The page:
Once-weekly Insulin?

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Many diabetes patients have to take multiple daily injections of insulin, so the potential for reduced frequency of dosing provided by an ultra-long-acting insulin sounds like a very convenient innovation.

Insulin icodec, a Novo Nordisk product, is currently in development and has a half life of about 196 hours which would allow for once-weekly dosing. Icodec is an insulin analog (a modified insulin), with 3 substituted amino acids. These substitutions provide stability and protect against degradation by enzymes in the body. The addition of a long chain fatty acid to the molecule allows it to bind to albumin, a protein in the blood. Binding to albumin creates an insulin depot that steadily releases over the course of about 7 days, providing sustained insulin levels from a single injection.

A 26-week study of 247 patients compared safety and efficacy of icodec to insulin glargine (Lantus, Basaglar). Results showed similar glucose-lowering effects and comparable safety profiles.

For many patients, including those with Type 1 diabetes, mealtime (short acting) insulin injections will still be necessary, but the convenience of once weekly basal insulin dosing may be appealing.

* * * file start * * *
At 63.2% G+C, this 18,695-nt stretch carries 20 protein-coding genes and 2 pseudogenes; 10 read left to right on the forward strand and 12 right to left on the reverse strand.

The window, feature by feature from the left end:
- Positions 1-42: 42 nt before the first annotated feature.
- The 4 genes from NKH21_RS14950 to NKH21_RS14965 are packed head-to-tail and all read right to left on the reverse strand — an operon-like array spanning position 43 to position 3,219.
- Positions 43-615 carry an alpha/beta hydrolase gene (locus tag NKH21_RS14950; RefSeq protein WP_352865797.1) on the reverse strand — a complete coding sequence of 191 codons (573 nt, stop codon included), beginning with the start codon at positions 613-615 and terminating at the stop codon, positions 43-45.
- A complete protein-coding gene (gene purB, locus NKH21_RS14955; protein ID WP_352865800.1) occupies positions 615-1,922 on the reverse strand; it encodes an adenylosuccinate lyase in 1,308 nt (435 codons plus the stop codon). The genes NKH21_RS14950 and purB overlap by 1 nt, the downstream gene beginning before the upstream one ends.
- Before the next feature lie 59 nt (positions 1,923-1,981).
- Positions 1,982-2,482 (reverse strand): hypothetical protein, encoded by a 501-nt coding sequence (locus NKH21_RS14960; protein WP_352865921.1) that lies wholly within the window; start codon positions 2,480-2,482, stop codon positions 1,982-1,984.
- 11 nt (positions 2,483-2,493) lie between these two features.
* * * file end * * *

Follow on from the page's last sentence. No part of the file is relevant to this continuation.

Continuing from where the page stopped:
My concern with an insulin that has such a prolonged duration of action is one of safety. Dosing errors with a medication like this may require a hospital stay to monitor blood sugar levels and prevent potentially fatal hypoglycemia. The potential for reduced food intake due to illness, that occurs several days after an injection could also lead to dangerously low blood sugar levels.

Further studies will need to address safety issues that can occur outside of clinical trials. Ultimately this medication may prove to be a good alternative for carefully selected patients.

For more info:

238-OR: Once-Weekly Basal Insulin Icodec Offers Comparable Efficacy and Safety vs. Once-Daily Insulin Glargine U100 in Insulin-Naïve Patients with T2D Inadequately Controlled on OADS | Diabetes (diabetesjournals.org)

Once-Weekly Insulin for Type 2 Diabetes without Previous Insulin Treatment | NEJM

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